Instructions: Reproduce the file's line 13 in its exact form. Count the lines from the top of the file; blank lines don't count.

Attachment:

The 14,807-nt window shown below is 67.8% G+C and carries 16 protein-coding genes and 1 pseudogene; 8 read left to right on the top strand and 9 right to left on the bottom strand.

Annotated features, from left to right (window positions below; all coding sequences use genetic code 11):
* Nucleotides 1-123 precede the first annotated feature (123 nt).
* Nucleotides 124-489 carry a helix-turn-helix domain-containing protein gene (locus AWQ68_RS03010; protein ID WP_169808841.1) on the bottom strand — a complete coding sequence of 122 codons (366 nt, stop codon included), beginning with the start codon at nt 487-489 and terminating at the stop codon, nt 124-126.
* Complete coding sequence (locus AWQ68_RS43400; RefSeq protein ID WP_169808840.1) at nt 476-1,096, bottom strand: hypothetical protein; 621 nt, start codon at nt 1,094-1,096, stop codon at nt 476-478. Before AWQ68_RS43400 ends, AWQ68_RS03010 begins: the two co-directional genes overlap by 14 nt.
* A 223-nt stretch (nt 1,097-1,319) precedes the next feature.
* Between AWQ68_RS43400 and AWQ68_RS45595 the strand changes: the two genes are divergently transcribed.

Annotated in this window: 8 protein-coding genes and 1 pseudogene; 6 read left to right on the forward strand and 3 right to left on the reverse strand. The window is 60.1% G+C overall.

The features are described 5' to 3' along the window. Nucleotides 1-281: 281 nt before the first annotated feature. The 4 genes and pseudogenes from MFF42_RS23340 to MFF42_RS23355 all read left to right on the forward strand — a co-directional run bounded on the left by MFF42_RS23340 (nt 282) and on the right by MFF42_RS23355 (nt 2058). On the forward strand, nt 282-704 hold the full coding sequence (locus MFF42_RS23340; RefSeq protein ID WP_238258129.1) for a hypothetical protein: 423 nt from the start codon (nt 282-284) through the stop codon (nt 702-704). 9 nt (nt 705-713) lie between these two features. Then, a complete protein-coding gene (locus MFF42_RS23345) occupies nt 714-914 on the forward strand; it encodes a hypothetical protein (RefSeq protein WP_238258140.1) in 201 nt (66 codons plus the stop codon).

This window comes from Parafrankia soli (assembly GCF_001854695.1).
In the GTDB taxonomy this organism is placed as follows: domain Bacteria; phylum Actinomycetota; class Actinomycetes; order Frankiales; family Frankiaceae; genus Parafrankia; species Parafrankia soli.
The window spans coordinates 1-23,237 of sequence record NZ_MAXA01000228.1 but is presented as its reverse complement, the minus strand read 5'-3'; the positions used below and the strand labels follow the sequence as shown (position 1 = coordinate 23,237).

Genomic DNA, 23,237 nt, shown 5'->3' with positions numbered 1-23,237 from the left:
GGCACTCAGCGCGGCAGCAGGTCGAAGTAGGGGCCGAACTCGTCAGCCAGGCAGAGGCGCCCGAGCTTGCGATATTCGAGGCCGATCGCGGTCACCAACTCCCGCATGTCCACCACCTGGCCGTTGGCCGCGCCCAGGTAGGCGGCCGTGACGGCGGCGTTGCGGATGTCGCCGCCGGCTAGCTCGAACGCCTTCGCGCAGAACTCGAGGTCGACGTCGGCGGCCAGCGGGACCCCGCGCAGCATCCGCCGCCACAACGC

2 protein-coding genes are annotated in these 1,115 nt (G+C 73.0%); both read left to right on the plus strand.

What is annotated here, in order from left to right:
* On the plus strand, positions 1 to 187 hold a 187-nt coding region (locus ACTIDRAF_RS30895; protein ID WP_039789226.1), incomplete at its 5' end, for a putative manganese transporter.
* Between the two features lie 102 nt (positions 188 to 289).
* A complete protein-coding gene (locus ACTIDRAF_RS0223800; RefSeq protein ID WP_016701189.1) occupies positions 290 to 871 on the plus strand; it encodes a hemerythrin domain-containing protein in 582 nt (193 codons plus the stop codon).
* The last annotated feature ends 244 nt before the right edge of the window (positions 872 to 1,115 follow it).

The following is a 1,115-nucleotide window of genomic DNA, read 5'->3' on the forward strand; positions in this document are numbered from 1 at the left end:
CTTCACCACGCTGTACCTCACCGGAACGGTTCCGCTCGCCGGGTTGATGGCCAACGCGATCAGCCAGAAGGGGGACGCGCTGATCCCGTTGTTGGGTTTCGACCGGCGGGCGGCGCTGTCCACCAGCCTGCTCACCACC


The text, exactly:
Genomic DNA, 23,237 nt, shown 5'->3' with positions numbered 1-23,237 from the left: